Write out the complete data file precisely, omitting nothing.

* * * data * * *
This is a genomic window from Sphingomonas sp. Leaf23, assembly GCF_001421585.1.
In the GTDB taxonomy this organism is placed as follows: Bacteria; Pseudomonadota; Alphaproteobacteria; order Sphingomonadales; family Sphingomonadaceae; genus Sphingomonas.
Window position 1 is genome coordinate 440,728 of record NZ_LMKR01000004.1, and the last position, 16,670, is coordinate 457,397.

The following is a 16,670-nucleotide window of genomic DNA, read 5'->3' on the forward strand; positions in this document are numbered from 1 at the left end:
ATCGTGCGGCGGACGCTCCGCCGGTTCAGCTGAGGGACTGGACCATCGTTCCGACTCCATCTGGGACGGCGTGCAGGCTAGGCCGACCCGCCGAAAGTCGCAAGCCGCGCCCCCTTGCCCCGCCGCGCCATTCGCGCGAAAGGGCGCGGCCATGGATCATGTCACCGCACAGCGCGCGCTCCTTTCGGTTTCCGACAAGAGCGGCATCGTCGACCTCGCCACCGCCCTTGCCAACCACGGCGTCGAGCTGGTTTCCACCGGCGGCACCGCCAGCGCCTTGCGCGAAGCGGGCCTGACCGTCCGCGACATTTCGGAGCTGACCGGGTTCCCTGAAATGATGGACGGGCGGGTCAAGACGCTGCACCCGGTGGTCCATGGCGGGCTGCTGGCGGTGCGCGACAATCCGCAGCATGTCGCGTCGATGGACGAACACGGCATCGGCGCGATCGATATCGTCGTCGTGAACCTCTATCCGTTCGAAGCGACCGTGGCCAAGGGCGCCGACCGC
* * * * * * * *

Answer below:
This is a genomic window from Sphingomonas sp. Leaf23, assembly GCF_001421585.1.
In the GTDB taxonomy this organism is placed as follows: Bacteria; Pseudomonadota; Alphaproteobacteria; order Sphingomonadales; family Sphingomonadaceae; genus Sphingomonas.
Window position 1 is genome coordinate 440,728 of record NZ_LMKR01000004.1, and the last position, 16,670, is coordinate 457,397.

The following is a 16,670-nucleotide window of genomic DNA, read 5'->3' on the forward strand; positions in this document are numbered from 1 at the left end:
ATCGTGCGGCGGACGCTCCGCCGGTTCAGCTGAGGGACTGGACCATCGTTCCGACTCCATCTGGGACGGCGTGCAGGCTAGGCCGACCCGCCGAAAGTCGCAAGCCGCGCCCCCTTGCCCCGCCGCGCCATTCGCGCGAAAGGGCGCGGCCATGGATCATGTCACCGCACAGCGCGCGCTCCTTTCGGTTTCCGACAAGAGCGGCATCGTCGACCTCGCCACCGCCCTTGCCAACCACGGCGTCGAGCTGGTTTCCACCGGCGGCACCGCCAGCGCCTTGCGCGAAGCGGGCCTGACCGTCCGCGACATTTCGGAGCTGACCGGGTTCCCTGAAATGATGGACGGGCGGGTCAAGACGCTGCACCCGGTGGTCCATGGCGGGCTGCTGGCGGTGCGCGACAATCCGCAGCATGTCGCGTCGATGGACGAACACGGCATCGGCGCGATCGATATCGTCGTCGTGAACCTCTATCCGTTCGAAGCGACCGTGGCCAAGGGCGCCGACCGC